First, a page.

How anyone can believe a bit of this is beyond me. When they actually produce silicon that can sit in a pile of packaging on a store shelf, get excited. Otherwise, just lump it in with the other BS we've been hearing for years now. My personal Amiga compost heap could fertilize the Gobi for growing corn.
  • It started sometime last year, when Amiga Inc announced a mystery "Multimedia Chip" (MMC), that would power their new-fangle PC.
    VERY reliable insiders said "It's amazing, never seen any performance like this.... but I can't say what it is."
    The then CEO - Jeff Schindler, said "we can't announce our CPU partner yet, but believe us, it's revolutionary".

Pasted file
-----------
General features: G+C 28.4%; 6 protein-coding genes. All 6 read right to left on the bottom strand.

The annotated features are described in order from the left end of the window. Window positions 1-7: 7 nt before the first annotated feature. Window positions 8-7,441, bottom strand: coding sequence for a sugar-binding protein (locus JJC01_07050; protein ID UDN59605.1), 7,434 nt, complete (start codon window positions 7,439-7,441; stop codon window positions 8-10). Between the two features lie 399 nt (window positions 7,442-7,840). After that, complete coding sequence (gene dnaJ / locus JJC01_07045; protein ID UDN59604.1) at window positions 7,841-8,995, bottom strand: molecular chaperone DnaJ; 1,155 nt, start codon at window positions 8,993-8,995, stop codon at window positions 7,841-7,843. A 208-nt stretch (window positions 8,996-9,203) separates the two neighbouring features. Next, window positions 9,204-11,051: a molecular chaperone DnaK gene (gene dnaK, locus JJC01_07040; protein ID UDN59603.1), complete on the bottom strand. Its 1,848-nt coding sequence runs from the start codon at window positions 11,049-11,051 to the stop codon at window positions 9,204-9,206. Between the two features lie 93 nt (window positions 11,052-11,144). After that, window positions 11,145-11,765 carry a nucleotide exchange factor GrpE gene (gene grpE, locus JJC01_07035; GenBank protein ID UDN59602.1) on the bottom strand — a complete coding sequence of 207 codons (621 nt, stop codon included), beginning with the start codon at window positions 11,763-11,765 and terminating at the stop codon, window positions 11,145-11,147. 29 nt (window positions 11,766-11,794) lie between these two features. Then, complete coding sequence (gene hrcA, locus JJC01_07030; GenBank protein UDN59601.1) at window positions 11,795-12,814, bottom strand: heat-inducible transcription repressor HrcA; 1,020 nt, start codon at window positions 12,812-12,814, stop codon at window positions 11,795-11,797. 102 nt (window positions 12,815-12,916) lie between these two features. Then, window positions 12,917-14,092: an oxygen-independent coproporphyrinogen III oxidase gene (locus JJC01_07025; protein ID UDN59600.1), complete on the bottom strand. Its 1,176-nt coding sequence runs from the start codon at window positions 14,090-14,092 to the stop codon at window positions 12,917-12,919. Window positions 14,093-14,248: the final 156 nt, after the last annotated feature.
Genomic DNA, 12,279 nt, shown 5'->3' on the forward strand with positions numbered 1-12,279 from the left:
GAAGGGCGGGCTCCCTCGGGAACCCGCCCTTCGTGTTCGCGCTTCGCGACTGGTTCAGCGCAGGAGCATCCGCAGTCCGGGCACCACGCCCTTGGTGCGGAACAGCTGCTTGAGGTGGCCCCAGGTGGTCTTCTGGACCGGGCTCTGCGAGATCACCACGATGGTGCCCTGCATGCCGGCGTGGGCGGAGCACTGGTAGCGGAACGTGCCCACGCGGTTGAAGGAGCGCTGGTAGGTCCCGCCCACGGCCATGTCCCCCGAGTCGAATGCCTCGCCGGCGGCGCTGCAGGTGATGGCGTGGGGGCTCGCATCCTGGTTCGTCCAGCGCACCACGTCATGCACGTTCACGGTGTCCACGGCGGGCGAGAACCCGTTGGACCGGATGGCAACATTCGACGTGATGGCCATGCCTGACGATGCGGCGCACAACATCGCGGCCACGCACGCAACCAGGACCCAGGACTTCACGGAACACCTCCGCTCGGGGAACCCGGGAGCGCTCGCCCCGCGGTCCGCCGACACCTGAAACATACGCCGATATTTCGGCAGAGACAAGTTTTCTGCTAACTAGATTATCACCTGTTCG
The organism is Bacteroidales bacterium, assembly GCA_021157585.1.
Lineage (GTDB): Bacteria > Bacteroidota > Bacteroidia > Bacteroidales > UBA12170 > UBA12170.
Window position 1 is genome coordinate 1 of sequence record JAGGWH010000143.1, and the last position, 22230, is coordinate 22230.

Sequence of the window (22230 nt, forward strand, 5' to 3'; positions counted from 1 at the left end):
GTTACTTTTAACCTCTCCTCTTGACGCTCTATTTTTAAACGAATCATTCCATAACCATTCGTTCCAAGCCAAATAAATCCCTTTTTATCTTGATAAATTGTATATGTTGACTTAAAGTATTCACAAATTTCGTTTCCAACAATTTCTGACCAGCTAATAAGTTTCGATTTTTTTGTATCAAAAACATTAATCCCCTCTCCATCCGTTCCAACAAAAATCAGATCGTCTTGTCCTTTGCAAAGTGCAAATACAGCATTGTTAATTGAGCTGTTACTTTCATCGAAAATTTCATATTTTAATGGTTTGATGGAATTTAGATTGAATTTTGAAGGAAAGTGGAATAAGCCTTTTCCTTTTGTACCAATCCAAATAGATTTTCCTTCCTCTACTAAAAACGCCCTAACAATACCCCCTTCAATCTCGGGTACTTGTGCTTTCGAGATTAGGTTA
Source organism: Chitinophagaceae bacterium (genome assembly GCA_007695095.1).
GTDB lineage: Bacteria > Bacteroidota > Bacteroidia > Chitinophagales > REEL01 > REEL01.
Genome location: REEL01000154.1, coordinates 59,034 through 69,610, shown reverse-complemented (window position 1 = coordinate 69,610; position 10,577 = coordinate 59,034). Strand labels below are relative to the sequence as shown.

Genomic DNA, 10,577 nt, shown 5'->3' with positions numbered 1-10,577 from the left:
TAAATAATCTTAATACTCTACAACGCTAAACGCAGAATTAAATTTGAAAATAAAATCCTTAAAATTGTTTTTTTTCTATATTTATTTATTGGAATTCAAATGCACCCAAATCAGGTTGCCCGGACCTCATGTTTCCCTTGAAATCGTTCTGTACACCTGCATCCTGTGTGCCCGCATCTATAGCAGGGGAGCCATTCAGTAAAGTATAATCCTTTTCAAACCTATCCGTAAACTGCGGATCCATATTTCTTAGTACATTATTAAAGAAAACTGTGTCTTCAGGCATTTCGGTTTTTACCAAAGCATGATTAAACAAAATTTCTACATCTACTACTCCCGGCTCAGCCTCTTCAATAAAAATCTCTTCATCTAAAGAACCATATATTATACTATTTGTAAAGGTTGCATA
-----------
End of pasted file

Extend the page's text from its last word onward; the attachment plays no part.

At this point, the "Amiga Community"(tm) went speculation mad (as usual), and several names, including TransMeta's were bandied around.
    More recently, the hype got going again, because AInc were hiring, and talking about MIPS engineers, and links to ATI, etc. People started to suggest Transmeta again, and it started to become widespread.
    When the Linux choice was announced, people put 2+2 together, and got Transmeta (again).
    At the recent World of Amiga show, the video showed the Transmeta Logo (along with Sun's logo, ATI's logo, Corel's logo etc.) Amigans took this to mean that this was the chip choice.

    BUT... remember - this has NEVER been officially announced or even hinted at in any statement by AInc. The Transmeta logo may have been used in the Linux->Linus->Transmeta context to represent their choice of Linux for the Kernel base.

    That's the story.... it could just as easily turn out to be the Sun MAJC chip [sun.com]...

    Padzo